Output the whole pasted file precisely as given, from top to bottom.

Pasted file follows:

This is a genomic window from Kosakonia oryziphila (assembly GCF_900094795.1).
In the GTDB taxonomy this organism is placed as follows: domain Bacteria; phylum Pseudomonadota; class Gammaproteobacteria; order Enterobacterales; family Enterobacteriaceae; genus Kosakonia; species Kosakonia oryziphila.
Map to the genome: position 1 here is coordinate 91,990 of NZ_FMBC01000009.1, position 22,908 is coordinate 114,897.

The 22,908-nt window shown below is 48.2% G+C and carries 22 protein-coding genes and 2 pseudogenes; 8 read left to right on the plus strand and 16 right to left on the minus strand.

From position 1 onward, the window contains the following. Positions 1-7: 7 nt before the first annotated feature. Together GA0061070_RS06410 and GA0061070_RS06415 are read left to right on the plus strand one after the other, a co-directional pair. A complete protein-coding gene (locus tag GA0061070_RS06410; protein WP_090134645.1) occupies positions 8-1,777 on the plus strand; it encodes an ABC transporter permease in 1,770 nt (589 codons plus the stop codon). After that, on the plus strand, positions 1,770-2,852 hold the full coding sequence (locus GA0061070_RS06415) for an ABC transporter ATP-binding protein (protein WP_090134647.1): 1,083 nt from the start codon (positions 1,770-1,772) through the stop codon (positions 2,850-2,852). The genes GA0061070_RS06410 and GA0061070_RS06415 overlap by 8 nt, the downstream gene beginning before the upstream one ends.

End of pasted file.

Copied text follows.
This is a genomic window from Kosakonia oryziphila (assembly GCF_900094795.1).
In the GTDB taxonomy this organism is placed as follows: domain Bacteria; phylum Pseudomonadota; class Gammaproteobacteria; order Enterobacterales; family Enterobacteriaceae; genus Kosakonia; species Kosakonia oryziphila.
Map to the genome: position 1 here is coordinate 91,990 of NZ_FMBC01000009.1, position 22,908 is coordinate 114,897.

The 22,908-nt window shown below is 48.2% G+C and carries 22 protein-coding genes and 2 pseudogenes; 8 read left to right on the plus strand and 16 right to left on the minus strand.

From position 1 onward, the window contains the following. Positions 1-7: 7 nt before the first annotated feature. Together GA0061070_RS06410 and GA0061070_RS06415 are read left to right on the plus strand one after the other, a co-directional pair. A complete protein-coding gene (locus tag GA0061070_RS06410; protein WP_090134645.1) occupies positions 8-1,777 on the plus strand; it encodes an ABC transporter permease in 1,770 nt (589 codons plus the stop codon). After that, on the plus strand, positions 1,770-2,852 hold the full coding sequence (locus GA0061070_RS06415) for an ABC transporter ATP-binding protein (protein WP_090134647.1): 1,083 nt from the start codon (positions 1,770-1,772) through the stop codon (positions 2,850-2,852). The genes GA0061070_RS06410 and GA0061070_RS06415 overlap by 8 nt, the downstream gene beginning before the upstream one ends.